Friday, June 3, 2011

Paris is Burning

It is vexxing, grotesque, erotic and sensual, seductive, liberating, alien--all of the hot-button words we have, at present, come to associate with beauty.

You want me to say who I am and all that?! (demure)
Paris is Burning (1990) if you haven't seen it, is a quintessential New York film--a glimpse into what anthropologists will refer to as the metropolitan male sexual paradigm of the post-modern era. The film is charming, humorous, enlightening, gritty--certainly disturbing for the uninitiated. The director in you will love Jennie Livingston's and Paul Gibson's set up. The poet in you regards this as one of the most quotable films of all-time. The cast of characters--and they are characters....

The good Queens of Paris's Ball are the mothers of a generation of self-styled legends. The House of Labeija. The House of Ninja. The House of Xtravaganza. These are the old crews--ala The Warriors but a little less tame than any of the post-punk gangs of that fictional New York City. What is absolutely striking about the film is not the surface idea of a cast of Live Queens--as may be the case perhaps for the uninitiated--it is the way the film and its characters discuss candidly the issues of late 80's New York and America. Press play--the film is immediately sincere, but in no naive sense of the word. Sincere--not quite cynical, certainly hopeful--definitely unshy.

Perhaps my favorite scenes are of the two Latino boys out on the street at 2 am--just after the introduction of Venus Xtravaganza. One is slighter and more fayish (15) with his arm draped arm the more boyish (13--sipping a Sunkist). They are both asked what they're doing out so late and--of course--where's your mother?! The fayish boy responds "I don't have a mother." The director chooses then to have Pepper's voice, over the scene of these two boys, lamenting the sad past that breeds many young legends and Queens.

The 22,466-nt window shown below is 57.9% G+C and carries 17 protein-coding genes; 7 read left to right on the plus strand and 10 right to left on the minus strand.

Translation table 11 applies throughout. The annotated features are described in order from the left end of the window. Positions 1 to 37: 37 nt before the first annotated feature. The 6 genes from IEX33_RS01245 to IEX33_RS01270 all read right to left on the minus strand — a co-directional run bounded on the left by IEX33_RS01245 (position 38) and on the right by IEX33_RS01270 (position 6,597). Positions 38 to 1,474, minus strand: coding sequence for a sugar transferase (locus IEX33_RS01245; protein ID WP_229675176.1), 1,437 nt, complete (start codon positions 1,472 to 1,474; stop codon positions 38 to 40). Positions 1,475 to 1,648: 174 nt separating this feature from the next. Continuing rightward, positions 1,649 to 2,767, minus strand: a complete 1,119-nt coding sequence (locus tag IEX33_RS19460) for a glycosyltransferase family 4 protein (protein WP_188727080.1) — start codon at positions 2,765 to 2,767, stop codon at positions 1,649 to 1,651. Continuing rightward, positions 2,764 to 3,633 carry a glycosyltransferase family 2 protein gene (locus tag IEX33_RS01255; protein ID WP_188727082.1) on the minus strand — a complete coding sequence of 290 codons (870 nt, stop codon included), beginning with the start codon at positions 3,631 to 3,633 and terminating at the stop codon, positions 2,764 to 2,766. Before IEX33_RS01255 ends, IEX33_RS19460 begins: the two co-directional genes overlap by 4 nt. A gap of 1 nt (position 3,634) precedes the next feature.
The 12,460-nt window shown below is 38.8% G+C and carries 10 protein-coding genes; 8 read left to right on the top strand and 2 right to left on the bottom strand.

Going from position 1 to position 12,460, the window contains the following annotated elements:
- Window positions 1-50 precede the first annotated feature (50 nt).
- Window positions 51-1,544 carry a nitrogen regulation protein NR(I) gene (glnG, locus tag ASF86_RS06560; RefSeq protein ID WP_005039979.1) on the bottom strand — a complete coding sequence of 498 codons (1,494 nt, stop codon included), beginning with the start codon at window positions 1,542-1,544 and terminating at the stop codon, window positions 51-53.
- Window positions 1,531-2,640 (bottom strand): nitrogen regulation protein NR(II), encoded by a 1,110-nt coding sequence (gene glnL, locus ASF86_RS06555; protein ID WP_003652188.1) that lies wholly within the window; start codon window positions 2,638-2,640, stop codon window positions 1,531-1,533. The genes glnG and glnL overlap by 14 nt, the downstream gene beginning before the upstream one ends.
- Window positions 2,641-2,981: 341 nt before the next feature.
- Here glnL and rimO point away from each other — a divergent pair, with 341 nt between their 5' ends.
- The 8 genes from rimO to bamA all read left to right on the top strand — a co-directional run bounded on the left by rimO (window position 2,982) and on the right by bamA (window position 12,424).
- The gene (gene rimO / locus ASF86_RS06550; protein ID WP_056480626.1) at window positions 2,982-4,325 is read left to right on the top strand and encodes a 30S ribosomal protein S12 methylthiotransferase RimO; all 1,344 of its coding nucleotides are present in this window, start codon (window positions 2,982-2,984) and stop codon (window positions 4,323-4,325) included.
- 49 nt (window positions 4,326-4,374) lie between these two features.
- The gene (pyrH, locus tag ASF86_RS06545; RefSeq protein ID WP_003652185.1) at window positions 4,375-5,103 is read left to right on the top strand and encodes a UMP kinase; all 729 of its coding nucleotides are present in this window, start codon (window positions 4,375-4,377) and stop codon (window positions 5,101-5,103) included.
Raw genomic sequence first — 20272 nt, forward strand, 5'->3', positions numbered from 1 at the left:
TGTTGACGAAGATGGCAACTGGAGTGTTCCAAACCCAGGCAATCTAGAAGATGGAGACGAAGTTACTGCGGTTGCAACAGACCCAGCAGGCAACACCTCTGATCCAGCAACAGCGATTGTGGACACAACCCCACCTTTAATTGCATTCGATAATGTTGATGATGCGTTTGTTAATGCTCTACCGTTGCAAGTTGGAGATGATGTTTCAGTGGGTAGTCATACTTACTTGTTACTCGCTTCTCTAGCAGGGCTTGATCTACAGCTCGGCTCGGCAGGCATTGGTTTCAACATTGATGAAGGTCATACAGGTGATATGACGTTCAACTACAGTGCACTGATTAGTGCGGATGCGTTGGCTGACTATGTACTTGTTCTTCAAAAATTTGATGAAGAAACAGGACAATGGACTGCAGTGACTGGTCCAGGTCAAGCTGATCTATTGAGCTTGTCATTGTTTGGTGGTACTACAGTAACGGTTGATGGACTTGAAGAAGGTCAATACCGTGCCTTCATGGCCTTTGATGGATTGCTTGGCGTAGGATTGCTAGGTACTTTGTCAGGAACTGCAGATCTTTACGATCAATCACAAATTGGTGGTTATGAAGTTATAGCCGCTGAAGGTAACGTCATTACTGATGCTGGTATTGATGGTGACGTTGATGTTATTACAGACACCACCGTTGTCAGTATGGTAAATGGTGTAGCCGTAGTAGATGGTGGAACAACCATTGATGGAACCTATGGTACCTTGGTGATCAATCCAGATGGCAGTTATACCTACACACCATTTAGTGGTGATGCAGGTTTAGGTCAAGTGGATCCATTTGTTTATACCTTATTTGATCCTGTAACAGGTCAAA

Yet another question present here is the glorification of whiteness--socio-economic whiteness--let's be clear. We must consider the arguments of Bell Hooks--and rightly so--but again consider this world as a bulwark against the entropy that is: surrendering the ego for the sake of the social structure. The men and women, the Mothers and Legends of the film (particularly Venus who is outwardly expressive of her desire to be a spoiled white woman) are enacting a Bluest Eye mentality. BUT they are also resisting this Bluest Eye mentality in the formation of the House and the Ball. These two acts/traditions gather the community--almost entirely Black and Latino--in a space that may reflect the garb of white america, but does not expressly reach for or attempt to be that world. Pepper, at one point in the film, directly acknowledges his manhood and the satisfaction of knowing that he could never change--that he could never know what or how a woman feels. His only experience, he acknowledges, is as a man or as a man dressed as a woman. So it seems to me they are glorifying the black male figure, despite its vestiture. It is its own sovereign entity with its own legislation--an exclusive zone that is simultaneously the American commodity and the American satire--a reflection of White American narcissism. White America (what we can consider white america) could NOT know itself as an entity without Paris, synecdochically speaking.